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The controlling facts can be briefly stated. The Test Fleet trial, in which James Hoffa was the sole individual defendant, was in progress between October 22 and December 23, 1962, in Nashville, Tennessee. James Hoffa was president of the International Brotherhood of Teamsters. During the course of the trial, he occupied a three-room suite in the Andrew Jackson Hotel in Nashville. One of his constant companions throughout the trial was the petitioner King, president of the Nashville local of the Teamsters Union. Edward Partin, a resident of Baton Rouge, Louisiana, and a local Teamsters Union official there, made repeated visits to Nashville during the period of the trial. On these visits he frequented the Hoffa hotel suite, and was continually in the company of Hoffa and his associates, including King, in and around the hotel suite, the hotel lobby, the courthouse, and elsewhere in Nashville. During this period, Partin made frequent reports to a federal agent named Sheridan concerning conversations he said Hoffa and King had had with him and with each other, disclosing endeavors to bribe members of the Test Fleet jury. Partin's reports and his subsequent testimony at the petitioners' trial unquestionably contributed, directly or indirectly, to the convictions of all four of the petitioners.3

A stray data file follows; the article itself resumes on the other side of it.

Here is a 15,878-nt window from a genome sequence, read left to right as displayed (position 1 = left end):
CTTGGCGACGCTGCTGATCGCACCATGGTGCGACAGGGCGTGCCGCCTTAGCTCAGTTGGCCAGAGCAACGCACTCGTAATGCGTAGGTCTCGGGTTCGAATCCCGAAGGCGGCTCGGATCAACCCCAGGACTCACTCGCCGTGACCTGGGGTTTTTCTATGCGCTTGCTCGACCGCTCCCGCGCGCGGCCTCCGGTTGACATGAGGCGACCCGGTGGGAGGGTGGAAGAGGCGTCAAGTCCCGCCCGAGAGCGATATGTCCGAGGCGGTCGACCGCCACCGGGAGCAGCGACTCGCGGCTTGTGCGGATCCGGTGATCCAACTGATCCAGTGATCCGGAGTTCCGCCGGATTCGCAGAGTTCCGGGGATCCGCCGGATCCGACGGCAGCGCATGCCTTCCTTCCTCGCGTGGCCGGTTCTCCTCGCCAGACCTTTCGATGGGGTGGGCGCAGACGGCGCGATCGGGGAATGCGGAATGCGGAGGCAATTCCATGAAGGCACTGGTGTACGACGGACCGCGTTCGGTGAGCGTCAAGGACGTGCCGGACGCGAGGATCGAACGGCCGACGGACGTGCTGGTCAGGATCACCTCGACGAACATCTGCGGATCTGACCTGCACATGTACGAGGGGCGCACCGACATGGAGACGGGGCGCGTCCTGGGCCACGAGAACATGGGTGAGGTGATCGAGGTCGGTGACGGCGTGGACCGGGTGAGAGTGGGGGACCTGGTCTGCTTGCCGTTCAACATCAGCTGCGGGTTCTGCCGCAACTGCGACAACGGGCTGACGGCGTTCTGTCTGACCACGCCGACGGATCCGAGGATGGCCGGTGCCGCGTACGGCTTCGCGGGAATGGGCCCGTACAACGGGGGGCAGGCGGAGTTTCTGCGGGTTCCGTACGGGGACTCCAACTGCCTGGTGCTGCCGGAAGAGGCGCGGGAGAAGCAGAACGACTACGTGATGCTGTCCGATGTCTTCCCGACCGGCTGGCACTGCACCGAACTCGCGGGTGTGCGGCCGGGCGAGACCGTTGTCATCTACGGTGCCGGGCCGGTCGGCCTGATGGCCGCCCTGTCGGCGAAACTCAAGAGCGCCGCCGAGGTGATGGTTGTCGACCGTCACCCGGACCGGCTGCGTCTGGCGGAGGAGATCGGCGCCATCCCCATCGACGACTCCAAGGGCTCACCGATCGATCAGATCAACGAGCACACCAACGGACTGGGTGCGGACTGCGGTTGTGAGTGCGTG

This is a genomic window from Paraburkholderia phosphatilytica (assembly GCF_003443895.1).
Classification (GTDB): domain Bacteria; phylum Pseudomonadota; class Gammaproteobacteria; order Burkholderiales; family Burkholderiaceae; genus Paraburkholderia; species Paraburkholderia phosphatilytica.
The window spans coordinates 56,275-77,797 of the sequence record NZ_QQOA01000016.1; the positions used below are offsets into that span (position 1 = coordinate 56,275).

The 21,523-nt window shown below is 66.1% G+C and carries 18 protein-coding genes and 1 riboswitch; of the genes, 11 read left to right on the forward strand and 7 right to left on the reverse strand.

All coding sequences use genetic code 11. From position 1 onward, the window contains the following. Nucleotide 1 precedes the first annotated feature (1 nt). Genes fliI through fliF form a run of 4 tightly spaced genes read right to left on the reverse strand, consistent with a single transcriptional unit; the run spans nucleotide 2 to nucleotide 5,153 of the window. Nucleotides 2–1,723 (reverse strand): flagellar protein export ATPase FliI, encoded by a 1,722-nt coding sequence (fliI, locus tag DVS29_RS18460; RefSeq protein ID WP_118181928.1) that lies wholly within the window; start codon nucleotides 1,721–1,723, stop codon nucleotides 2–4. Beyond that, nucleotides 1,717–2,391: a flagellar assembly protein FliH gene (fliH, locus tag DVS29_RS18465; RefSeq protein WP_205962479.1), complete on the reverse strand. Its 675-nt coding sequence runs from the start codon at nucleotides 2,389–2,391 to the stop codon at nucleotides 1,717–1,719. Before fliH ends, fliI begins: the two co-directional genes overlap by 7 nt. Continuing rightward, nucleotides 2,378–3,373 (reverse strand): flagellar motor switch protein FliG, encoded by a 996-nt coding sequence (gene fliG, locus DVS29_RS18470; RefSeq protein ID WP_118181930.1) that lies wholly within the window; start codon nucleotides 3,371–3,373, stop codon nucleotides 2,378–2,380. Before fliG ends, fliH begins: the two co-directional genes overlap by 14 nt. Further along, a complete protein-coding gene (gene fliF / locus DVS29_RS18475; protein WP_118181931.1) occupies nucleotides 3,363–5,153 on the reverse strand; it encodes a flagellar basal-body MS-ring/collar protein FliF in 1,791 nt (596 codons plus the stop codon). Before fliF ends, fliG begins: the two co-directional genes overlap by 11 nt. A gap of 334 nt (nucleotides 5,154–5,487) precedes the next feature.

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[87 S.Ct. 411] The chain of circumstances which led Partin to be in Nashville during the Test Fleet trial extended back at least to September of 1962. At that time, Partin was in jail in Baton Rouge on a state criminal charge. He was

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also under a federal indictment for embezzling union funds, and other indictments for state offenses were pending against him. Between that time and Partin's initial visit to Nashville on October 22, he was released on bail on the state criminal charge, and proceedings under the federal indictment were postponed. On October 8, Partin telephoned Hoffa in Washington, D.C., to discuss local union matters and Partin's difficulties with the authorities. In the course of this conversation, Partin asked if he could see Hoffa to confer about these problems, and Hoffa acquiesced. Partin again called Hoffa on October 18, and arranged to meet him in Nashville. During this period, Partin also consulted on several occasions with federal law enforcement agents, who told him that Hoffa might attempt to tamper with the Test Fleet jury and asked him to be on the lookout in Nashville for such attempts, and to report to the federal authorities any evidence of wrongdoing that he discovered. Partin agreed to do so.